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Poetry

DROPPING ROSES By Michael Bazzett

“Publishing a volume of verse is like dropping a rose petal down the Grand Canyon and waiting for the echo.” – Don Marquis Actually it’s like a lot of other things more than it’s like that. I can think of at least six or seven. Like throwing feathers in front of an oscillating fan, or putting a penny between your back teeth and holding it there all afternoon. Atticus Review│Get Lit: Round 1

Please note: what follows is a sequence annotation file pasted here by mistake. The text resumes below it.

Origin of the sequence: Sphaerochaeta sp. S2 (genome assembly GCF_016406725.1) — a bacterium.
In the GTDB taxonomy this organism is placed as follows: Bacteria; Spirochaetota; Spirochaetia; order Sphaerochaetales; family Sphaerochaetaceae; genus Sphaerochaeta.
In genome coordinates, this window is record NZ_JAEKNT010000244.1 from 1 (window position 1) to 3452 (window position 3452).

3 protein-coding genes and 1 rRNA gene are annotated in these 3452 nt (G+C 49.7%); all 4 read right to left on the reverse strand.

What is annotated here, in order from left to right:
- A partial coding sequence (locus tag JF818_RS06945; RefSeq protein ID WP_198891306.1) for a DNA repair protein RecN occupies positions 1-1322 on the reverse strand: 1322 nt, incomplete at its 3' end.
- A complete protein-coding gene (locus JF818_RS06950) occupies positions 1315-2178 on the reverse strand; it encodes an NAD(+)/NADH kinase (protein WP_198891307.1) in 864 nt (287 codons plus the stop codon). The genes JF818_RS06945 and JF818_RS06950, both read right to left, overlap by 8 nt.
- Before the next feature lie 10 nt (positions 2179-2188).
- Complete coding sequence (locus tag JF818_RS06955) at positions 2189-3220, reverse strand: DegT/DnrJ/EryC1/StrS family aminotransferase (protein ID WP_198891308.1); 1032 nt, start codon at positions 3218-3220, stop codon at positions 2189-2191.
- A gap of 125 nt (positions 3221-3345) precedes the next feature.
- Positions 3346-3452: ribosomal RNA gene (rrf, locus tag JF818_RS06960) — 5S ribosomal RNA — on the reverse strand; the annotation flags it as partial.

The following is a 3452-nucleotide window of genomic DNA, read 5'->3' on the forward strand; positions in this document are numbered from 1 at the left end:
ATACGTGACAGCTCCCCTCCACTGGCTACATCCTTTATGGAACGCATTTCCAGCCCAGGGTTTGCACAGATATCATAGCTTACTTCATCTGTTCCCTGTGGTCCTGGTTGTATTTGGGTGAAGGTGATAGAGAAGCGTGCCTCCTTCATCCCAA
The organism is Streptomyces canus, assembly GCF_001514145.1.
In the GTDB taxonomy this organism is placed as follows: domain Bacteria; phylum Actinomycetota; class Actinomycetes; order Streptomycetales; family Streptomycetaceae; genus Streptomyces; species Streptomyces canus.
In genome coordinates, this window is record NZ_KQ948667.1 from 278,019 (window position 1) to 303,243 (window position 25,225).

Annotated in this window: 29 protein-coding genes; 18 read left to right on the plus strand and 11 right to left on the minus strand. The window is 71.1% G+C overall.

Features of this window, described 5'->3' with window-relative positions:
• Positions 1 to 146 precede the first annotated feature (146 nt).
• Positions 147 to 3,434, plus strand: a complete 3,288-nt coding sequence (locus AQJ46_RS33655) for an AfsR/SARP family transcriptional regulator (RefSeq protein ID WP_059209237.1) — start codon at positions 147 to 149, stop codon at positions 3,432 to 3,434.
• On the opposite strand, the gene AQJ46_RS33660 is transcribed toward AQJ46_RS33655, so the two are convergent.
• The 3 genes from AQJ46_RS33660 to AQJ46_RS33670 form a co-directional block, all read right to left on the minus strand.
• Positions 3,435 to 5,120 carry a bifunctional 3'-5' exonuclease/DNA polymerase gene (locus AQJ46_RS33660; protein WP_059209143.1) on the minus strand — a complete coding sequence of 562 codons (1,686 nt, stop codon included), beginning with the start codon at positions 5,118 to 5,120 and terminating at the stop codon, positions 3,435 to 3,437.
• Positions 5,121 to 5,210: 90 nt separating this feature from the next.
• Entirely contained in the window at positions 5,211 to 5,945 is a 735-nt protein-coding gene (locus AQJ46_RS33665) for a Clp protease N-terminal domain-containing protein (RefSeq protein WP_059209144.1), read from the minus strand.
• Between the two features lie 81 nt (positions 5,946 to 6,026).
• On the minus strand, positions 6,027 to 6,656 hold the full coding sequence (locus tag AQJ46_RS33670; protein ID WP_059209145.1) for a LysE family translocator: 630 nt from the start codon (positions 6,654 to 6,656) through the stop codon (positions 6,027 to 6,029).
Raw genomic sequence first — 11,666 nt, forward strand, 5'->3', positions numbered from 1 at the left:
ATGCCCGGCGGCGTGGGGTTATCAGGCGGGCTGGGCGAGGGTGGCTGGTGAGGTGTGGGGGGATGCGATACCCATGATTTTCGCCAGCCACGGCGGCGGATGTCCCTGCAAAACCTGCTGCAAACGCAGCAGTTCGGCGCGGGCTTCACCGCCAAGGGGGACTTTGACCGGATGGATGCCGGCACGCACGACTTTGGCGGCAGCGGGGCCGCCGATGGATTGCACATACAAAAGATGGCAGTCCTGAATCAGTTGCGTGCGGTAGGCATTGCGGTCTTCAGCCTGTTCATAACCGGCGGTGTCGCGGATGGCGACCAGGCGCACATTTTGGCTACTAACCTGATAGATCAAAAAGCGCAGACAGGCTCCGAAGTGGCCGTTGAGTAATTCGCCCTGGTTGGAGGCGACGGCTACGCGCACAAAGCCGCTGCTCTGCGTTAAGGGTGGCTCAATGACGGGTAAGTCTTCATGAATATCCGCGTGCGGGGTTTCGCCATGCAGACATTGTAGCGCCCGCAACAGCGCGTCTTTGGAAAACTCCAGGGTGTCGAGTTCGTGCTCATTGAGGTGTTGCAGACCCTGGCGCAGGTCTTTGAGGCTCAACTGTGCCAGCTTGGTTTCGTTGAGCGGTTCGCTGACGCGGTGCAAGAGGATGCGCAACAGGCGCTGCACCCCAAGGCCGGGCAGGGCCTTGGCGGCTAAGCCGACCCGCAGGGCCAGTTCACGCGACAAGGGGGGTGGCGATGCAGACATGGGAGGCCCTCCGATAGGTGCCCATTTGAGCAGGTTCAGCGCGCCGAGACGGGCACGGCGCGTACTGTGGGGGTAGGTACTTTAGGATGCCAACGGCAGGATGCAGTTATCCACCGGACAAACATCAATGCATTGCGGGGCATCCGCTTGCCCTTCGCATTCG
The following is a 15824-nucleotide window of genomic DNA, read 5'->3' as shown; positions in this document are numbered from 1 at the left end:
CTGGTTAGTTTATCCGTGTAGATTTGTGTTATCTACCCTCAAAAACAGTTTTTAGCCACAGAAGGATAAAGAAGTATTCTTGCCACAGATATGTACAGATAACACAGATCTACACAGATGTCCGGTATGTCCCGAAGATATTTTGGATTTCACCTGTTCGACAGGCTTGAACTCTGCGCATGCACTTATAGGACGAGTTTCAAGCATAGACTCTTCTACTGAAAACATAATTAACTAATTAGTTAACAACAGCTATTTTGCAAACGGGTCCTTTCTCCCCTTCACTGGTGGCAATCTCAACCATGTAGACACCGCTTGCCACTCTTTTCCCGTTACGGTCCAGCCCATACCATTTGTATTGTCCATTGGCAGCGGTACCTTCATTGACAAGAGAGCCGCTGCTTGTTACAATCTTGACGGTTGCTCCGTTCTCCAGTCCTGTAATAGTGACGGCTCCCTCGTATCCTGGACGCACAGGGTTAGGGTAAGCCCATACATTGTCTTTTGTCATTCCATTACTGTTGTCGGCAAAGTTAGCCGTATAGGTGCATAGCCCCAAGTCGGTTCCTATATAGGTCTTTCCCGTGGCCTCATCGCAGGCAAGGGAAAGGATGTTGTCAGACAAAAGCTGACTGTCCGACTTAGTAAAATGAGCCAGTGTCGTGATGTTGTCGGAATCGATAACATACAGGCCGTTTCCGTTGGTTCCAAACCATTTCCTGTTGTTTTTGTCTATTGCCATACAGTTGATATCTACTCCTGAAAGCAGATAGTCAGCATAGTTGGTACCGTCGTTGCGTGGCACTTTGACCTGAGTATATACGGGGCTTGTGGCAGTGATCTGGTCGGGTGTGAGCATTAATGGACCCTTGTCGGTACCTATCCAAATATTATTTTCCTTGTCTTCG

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But what is utterly beyond me is why the Don had rose petals at the Grand Canyon in the first place. Maybe you can purchase sachets of dried rose at the Visitor Center. That would be a nice touch and rather unexpected from the National Park Service. Or maybe he spied a lone petal on the floormat of his rental, discarded after a night of continental passion in the desert. And that waiting for an echo business? That is just the Don being silly, I think. Because everybody knows that when a poem enters an open space it is designed to make a catastrophic, almost incomprehensible sound.